We would use our higher skilled guys to do the installation of solar thermal. They did fine with the plumbing but always struggled with the controls. Unfortunately, we didn’t have great support from the manufacturer (probably because we weren’t installing enough of it). Furthermore, since we only had a few guys who could work on these systems, when an issue came up we had to pull our best guys from other jobs.
Though we had our share of problems, we did have some beautiful installations and happy clients. But even the successful jobs were long and complicated. Despite the fact that we charged a nice premium for the systems, inevitably they took much longer than budgeted. Looking back, if I averaged the net income of all the solar thermal jobs, the easy installations were probably outweighed by the very difficult ones.
Homeowners often requested weatherstripping, chimney balloons, and other weatherization measures. We would provide these measurements because we felt like we needed to be responsive to their requests. That was a mistake. It is perfectly fine not to offer certain measures if they aren’t profitable or effective.
Weatherization is simple to install but has a huge go back rate. Door weatherstripping can easily become a problem during the winter when doors swell and the deadbolts don’t engage. Eventually, we learned to tell people that they should hire a handyman to help them with weatherization measures.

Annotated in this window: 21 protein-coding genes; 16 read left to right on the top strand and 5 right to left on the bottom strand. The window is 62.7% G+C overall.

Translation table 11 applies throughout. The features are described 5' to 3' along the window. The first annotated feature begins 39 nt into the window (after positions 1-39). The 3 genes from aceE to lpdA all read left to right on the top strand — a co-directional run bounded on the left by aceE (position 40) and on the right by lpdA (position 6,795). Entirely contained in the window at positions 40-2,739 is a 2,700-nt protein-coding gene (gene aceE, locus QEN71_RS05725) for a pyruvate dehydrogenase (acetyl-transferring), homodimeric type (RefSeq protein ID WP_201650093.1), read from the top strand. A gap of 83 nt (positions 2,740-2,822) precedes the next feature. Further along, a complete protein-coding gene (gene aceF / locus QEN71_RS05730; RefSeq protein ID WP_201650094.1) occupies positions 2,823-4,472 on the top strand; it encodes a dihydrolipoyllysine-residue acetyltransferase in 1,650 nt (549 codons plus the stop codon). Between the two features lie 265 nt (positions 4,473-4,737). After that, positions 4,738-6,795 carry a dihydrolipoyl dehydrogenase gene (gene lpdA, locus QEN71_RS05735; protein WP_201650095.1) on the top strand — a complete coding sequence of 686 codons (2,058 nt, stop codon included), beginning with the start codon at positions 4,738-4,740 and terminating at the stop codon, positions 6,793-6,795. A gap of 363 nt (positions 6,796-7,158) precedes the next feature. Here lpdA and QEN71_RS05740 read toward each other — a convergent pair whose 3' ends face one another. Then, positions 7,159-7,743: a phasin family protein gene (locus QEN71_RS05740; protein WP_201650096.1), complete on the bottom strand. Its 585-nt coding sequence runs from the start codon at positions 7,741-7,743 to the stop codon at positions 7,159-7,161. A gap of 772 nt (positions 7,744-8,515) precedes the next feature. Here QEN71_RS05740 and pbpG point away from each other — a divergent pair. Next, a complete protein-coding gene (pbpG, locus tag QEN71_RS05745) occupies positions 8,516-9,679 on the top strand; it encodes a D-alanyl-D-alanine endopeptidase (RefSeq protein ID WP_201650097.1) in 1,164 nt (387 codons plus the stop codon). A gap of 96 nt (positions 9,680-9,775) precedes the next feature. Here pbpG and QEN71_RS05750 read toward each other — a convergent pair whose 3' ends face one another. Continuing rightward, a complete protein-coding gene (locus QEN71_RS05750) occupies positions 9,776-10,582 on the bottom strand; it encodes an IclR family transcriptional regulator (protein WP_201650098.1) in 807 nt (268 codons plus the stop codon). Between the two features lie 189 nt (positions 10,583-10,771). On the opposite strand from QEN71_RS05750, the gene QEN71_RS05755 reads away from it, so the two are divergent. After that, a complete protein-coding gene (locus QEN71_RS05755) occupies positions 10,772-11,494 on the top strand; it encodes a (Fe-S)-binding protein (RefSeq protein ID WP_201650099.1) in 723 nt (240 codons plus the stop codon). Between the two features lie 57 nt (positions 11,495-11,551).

7. Greywater Systems.
After many years of drought in California, I figured it was time to add water conservation to our toolkit. I sent key staff to a laundry-to-landscape greywater training. These systems are simple and they don’t require permits. I thought they would be an easy sell.
We got a lot of interest, but people weren’t willing to pay the price we needed to make it worth our while. Our bids were typically between $1000-$1500. Labor could get quite high unless the laundry was on the exterior wall and a close distance to the yard. This often wasn’t the case. Perhaps if the cost of water goes way up in the future then greywater systems will become an easier sell.
What has Worked for You?